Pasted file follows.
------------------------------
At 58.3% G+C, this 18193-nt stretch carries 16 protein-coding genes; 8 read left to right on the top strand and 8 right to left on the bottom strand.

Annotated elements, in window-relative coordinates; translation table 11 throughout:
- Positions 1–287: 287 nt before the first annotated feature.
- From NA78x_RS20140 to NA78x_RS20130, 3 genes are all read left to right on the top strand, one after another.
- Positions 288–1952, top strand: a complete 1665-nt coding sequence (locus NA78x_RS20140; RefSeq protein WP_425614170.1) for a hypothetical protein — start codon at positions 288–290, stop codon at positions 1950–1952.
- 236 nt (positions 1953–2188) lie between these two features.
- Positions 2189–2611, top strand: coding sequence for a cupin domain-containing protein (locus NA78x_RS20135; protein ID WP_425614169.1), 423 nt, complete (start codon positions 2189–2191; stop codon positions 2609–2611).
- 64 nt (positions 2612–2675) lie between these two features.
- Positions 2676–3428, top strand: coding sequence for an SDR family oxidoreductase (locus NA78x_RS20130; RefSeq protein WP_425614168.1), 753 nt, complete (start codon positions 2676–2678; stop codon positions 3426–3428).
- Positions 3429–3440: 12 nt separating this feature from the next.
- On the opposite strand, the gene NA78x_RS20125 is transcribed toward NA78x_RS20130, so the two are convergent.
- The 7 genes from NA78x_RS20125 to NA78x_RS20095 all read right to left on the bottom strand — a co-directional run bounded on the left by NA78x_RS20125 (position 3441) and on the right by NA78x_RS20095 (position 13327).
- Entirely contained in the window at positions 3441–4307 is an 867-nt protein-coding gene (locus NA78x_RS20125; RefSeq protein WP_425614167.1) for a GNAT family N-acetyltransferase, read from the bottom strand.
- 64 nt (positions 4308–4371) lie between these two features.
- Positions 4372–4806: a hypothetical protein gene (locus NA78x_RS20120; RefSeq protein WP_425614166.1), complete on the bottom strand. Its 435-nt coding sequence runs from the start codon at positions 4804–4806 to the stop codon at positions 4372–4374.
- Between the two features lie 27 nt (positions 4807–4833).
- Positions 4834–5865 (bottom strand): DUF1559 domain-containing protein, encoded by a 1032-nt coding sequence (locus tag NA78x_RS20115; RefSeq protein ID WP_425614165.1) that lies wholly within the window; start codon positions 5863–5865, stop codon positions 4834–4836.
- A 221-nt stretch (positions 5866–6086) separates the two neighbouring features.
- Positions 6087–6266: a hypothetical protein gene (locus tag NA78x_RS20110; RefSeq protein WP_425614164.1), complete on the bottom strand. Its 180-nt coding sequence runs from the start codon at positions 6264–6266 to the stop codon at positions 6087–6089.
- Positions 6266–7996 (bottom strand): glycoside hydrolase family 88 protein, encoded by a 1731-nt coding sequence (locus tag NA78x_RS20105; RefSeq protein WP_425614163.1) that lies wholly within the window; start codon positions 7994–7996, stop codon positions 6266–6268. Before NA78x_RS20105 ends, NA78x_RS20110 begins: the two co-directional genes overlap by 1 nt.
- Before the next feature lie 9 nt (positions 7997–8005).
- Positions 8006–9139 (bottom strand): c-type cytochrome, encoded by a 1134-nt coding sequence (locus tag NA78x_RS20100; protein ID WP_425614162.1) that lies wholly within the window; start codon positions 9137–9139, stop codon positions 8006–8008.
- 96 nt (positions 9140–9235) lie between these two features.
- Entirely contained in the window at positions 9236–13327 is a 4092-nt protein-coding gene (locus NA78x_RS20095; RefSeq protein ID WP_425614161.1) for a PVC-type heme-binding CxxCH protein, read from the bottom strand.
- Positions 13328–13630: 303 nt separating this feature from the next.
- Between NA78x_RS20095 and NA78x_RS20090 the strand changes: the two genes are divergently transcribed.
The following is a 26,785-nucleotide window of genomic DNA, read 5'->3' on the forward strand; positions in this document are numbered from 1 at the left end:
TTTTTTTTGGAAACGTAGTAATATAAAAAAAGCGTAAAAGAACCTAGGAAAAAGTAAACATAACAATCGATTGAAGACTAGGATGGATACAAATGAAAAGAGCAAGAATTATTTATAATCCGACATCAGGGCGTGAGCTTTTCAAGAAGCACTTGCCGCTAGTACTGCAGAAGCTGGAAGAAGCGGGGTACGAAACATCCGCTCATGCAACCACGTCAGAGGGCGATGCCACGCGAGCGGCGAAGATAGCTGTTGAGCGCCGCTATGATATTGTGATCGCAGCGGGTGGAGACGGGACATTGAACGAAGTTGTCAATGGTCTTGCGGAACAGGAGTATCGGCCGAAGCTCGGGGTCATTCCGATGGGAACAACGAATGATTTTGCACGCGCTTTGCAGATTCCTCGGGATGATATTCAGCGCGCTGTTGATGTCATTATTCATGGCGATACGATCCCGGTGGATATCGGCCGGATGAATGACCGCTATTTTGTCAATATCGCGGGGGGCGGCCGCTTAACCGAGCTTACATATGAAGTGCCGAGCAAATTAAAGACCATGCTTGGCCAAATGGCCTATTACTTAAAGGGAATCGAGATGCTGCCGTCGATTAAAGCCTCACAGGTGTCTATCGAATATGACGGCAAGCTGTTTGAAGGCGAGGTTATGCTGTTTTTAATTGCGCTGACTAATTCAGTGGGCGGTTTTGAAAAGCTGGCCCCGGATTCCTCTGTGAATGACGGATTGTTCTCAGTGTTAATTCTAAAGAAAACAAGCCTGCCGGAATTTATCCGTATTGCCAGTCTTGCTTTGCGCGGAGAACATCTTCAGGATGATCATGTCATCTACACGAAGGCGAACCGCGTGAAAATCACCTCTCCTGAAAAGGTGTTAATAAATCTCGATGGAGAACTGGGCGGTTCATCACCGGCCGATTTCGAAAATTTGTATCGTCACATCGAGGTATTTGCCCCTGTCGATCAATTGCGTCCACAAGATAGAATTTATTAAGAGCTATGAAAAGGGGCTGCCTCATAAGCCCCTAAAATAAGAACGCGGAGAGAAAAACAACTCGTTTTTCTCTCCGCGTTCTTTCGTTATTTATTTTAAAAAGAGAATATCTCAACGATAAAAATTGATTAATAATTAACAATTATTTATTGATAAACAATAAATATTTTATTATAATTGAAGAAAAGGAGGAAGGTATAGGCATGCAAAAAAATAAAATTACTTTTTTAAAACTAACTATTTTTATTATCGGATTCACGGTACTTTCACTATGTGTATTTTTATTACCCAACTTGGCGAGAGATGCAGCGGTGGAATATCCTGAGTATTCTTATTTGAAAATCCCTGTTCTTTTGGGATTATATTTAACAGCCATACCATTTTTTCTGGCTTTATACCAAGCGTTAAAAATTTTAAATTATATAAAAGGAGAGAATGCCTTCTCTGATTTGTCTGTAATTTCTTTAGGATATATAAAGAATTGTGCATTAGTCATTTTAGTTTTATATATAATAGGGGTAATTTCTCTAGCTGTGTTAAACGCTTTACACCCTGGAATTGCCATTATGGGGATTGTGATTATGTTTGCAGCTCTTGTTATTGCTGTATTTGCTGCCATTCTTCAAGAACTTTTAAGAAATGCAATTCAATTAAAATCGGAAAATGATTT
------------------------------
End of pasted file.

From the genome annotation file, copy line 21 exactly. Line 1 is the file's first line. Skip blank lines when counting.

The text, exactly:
- Before the next feature lie 9 nt (positions 7997–8005).